If you’ve ever had to transcribe one of your interviews, you know how time-consuming the process can be. Between poor audio quality or trying to decipher between speakers, many things can get in the way of a great transcription. So, if you’re wondering how to transcribe an interview a little more easily, you’re not alone.
There are a few simple steps you can follow to make your transcription less overwhelming. Here’s what the professional transcribers have to say about creating a process that works for you.
How to Transcribe an Interview
Interview transcription is unique to every individual. Eventually, you’ll find a way that works best for you, and if you can, you’ll rely on it. Here are four of the most common ways to transcribe an interview:
- Using a program to convert audio-to-text
- Outsourcing & Hiring a Freelancer
- Transcribing your interview manually
The option you choose has to do with your capacity, budget, the audio, and of course, how well you type. If you find yourself manually transcribing, don’t worry, we’ve got some extra tips.
If you’d prefer to use an audio-to-text transcription tool, there are several of them on the market.
Take a look at sites Ebby and DragonAnywhere, two of the top-rated apps that transcribers use. It’s important to keep in mind that audio-to-text apps are never 100% accurate. You’ll need to double-check your document and make your own edits, but it will save you time compared to a manual transcription.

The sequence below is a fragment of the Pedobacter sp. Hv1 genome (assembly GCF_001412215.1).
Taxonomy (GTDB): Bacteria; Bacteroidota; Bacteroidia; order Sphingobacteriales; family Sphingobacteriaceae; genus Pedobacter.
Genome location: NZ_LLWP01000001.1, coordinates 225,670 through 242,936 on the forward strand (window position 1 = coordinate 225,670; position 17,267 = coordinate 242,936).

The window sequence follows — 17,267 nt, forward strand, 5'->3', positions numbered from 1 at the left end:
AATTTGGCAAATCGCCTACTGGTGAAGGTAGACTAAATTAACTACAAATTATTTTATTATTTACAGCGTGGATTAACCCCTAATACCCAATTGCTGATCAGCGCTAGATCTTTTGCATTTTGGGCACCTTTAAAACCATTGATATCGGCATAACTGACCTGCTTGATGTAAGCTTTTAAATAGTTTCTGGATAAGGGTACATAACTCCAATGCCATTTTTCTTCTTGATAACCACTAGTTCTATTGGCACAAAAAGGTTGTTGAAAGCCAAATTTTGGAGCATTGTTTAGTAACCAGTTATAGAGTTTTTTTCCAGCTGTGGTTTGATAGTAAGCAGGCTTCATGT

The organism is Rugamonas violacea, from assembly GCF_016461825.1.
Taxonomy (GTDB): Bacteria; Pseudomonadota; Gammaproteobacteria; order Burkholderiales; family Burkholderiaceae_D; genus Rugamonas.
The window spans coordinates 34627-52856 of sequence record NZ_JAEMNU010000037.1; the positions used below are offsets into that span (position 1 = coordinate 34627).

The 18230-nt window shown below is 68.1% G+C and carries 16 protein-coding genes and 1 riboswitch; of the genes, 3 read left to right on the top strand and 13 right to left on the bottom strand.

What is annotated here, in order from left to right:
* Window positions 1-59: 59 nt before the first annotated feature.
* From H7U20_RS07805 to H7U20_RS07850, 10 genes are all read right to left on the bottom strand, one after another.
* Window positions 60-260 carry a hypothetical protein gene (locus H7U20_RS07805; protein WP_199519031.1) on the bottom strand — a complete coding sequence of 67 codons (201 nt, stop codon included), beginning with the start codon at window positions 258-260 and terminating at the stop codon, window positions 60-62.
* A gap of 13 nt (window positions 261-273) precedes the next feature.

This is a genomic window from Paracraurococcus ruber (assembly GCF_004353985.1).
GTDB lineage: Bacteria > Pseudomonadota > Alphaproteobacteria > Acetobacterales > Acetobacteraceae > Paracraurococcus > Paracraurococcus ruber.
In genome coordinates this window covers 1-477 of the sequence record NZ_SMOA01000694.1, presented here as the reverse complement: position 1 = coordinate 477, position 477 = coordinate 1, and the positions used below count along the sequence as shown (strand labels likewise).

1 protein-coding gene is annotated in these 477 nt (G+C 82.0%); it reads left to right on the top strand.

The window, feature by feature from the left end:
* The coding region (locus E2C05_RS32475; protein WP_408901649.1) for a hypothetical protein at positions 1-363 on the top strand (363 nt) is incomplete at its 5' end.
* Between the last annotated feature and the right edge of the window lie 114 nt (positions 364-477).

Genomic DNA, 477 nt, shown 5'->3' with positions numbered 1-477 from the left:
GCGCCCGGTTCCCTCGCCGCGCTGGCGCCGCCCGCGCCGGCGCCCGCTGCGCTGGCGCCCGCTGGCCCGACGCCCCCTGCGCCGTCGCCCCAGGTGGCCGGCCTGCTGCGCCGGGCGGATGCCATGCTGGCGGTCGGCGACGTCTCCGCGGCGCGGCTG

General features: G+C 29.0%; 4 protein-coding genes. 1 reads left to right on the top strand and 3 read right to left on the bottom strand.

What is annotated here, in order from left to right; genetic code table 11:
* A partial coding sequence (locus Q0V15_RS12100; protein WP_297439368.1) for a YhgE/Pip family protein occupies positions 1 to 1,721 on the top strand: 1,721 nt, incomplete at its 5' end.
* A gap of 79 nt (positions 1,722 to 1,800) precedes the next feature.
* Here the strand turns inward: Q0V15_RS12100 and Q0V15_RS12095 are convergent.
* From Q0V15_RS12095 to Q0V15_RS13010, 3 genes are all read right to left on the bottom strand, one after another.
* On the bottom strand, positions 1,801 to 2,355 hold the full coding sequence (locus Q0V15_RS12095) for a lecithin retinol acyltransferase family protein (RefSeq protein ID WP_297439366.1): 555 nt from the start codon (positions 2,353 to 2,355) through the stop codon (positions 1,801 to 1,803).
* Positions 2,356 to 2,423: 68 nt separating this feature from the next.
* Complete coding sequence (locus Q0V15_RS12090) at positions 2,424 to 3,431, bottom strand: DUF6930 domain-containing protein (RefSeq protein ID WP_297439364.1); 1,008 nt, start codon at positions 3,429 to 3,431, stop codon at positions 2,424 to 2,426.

Outsourcing & Freelancers
You can outsource via platforms like Upwork and Fiverr to find transcription freelancers. Many of them set a per minute or per word rate, while others will do the work for a flat fee. It’s typically easy to find someone within budget.
Just be sure to review resumes, profiles, and reviews to ensure you hire a transcriber that fits your needs.
Tips for Manual Transcription
Level of Detail
There are two types of transcriptions you can choose from.
Full verbatim means you’re writing every word of the audio recording down. This means they could be repeating the same thing, having an audience interaction, or pausing frequently. This can be somewhat time-consuming and not always necessary, depending on your project.
Verbatim focuses on making the cleanest and easiest to read transcription you can. This is typically the type of transcription people want when they hire someone to transcribe an interview.
You can help speed up your transcriptions by having the right tools to help you along. Having great headphones and a word processor are a great start. However, there are some great tools out there that will help you add in things like timestamps, speakers names, and other identifiers at the click of a button.
If you find yourself transcribing often, a transcription program or pedal may be worth the investment.
First Listen & Rought Draft
First, you should listen to the recording all the way through to give you a sense of what you’ll be writing. Once you’ve done that, you can start from the beginning and work on your first draft. For the first draft, allow yourself to move quickly.
Use Time Codes
Time codes are a stamp that look like: [hh:mm:ss unclear]. You can use these when you come across something you can’t understand to let the reader know you weren’t sure what was being said. This negates the need for you to spend a lot of time trying to understand a bad recording moment.
Clean Up Your Draft
Once you’ve gone through a rough draft, you need to get to the point where you can clean it up. Go through the recording a second time and fix any spelling, grammar, or transcription issues.
This is also a good time to do your proofreading. There’s a lot you can miss when you’re transcribing, and for yourself and whoever might be reading, it’s better if the transcription is crystal clear.
With your final draft complete, you’ll be shocked at how quickly these tips were able to get you through a transcription. Now that you know how to transcribe an interview, you can tackle any transcription fast and easy.